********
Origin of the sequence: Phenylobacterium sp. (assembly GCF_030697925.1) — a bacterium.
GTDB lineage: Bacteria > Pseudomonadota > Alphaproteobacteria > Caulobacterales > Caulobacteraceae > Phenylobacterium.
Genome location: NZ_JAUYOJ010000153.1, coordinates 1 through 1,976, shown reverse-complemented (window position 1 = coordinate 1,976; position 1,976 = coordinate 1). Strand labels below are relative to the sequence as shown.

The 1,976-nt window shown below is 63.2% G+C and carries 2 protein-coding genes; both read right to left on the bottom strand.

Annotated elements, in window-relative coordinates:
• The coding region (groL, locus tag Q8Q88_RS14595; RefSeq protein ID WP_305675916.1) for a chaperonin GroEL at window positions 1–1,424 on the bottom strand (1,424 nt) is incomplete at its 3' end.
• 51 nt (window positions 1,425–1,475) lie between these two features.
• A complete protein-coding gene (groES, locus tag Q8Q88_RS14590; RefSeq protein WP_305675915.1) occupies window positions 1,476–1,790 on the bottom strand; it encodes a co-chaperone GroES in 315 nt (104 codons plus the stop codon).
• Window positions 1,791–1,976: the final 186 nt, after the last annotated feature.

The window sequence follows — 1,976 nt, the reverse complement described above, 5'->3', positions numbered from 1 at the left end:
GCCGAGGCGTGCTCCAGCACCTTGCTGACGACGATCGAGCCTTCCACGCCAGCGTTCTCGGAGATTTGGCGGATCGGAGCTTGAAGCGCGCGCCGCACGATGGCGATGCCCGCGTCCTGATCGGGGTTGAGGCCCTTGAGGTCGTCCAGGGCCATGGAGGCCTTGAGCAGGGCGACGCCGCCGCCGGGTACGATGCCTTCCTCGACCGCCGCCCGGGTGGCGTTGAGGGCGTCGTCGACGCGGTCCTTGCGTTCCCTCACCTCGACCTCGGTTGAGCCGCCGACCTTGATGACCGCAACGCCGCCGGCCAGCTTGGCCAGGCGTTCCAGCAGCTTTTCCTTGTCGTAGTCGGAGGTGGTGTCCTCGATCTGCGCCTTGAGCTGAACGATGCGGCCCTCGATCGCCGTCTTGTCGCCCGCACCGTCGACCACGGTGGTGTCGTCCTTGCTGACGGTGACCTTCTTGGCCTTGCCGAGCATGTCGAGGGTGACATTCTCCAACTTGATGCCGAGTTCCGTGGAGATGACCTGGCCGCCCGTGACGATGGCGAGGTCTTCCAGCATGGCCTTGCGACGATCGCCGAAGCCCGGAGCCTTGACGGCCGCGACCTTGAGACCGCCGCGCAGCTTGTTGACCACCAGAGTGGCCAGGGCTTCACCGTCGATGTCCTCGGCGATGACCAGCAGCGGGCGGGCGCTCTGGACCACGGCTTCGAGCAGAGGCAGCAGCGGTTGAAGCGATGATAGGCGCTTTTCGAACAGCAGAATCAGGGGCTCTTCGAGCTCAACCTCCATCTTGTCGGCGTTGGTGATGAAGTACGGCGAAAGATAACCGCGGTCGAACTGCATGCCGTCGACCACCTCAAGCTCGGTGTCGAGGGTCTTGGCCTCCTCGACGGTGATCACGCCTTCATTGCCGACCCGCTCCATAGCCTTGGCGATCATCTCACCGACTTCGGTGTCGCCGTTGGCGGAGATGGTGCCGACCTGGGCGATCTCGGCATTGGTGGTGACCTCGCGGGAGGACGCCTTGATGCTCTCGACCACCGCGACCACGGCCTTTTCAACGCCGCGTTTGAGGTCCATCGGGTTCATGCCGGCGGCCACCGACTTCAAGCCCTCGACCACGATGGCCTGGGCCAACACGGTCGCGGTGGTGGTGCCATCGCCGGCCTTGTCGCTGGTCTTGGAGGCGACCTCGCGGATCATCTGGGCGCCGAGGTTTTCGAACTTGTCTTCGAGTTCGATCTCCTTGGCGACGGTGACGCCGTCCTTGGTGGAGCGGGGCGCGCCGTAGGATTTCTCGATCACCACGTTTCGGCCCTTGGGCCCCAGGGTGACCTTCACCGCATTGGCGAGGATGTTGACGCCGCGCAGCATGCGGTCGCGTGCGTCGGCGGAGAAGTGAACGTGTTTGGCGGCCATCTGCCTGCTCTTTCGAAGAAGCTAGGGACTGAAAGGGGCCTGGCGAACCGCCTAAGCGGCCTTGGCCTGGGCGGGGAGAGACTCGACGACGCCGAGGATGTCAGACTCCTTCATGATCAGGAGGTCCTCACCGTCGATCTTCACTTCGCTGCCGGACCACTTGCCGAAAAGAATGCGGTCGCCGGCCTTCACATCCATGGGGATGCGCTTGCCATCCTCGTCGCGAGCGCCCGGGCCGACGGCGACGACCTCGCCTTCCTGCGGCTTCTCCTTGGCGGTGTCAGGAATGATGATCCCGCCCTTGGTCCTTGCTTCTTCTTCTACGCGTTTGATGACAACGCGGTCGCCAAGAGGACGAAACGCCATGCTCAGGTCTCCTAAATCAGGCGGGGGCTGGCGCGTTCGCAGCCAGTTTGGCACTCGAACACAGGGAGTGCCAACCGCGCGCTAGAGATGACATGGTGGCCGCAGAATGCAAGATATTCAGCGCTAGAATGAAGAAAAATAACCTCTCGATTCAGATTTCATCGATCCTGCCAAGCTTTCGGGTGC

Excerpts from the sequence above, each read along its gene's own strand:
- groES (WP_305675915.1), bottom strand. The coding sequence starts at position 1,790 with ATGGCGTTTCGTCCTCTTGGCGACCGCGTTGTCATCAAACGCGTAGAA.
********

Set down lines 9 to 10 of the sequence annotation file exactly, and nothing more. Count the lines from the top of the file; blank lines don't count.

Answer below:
• Window positions 1,791–1,976: the final 186 nt, after the last annotated feature.

The window sequence follows — 1,976 nt, the reverse complement described above, 5'->3', positions numbered from 1 at the left end: